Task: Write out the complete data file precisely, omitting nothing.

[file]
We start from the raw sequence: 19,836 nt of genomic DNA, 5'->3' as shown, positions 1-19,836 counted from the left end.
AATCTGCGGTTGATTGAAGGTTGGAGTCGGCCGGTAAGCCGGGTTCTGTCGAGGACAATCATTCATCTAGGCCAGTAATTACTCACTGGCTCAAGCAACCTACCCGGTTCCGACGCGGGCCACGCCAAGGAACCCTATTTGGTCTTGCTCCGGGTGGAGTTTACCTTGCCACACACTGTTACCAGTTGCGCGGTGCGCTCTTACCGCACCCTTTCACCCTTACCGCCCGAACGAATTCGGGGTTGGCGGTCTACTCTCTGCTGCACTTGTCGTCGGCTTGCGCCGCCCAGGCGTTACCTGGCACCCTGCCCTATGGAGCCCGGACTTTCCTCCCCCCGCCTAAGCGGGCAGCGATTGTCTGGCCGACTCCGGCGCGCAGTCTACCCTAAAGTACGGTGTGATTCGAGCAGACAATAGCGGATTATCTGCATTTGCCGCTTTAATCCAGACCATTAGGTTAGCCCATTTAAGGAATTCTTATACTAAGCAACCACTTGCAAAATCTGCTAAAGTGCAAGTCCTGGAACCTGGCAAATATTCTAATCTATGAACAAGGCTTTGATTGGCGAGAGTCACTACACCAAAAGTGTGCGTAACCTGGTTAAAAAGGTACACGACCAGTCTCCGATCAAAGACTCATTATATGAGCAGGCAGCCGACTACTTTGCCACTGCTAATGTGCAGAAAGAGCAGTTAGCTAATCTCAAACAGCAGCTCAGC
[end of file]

We start from the raw sequence: 19,836 nt of genomic DNA, 5'->3' as shown, positions 1-19,836 counted from the left end.
AATCTGCGGTTGATTGAAGGTTGGAGTCGGCCGGTAAGCCGGGTTCTGTCGAGGACAATCATTCATCTAGGCCAGTAATTACTCACTGGCTCAAGCAACCTACCCGGTTCCGACGCGGGCCACGCCAAGGAACCCTATTTGGTCTTGCTCCGGGTGGAGTTTACCTTGCCACACACTGTTACCAGTTGCGCGGTGCGCTCTTACCGCACCCTTTCACCCTTACCGCCCGAACGAATTCGGGGTTGGCGGTCTACTCTCTGCTGCACTTGTCGTCGGCTTGCGCCGCCCAGGCGTTACCTGGCACCCTGCCCTATGGAGCCCGGACTTTCCTCCCCCCGCCTAAGCGGGCAGCGATTGTCTGGCCGACTCCGGCGCGCAGTCTACCCTAAAGTACGGTGTGATTCGAGCAGACAATAGCGGATTATCTGCATTTGCCGCTTTAATCCAGACCATTAGGTTAGCCCATTTAAGGAATTCTTATACTAAGCAACCACTTGCAAAATCTGCTAAAGTGCAAGTCCTGGAACCTGGCAAATATTCTAATCTATGAACAAGGCTTTGATTGGCGAGAGTCACTACACCAAAAGTGTGCGTAACCTGGTTAAAAAGGTACACGACCAGTCTCCGATCAAAGACTCATTATATGAGCAGGCAGCCGACTACTTTGCCACTGCTAATGTGCAGAAAGAGCAGTTAGCTAATCTCAAACAGCAGCTCAGC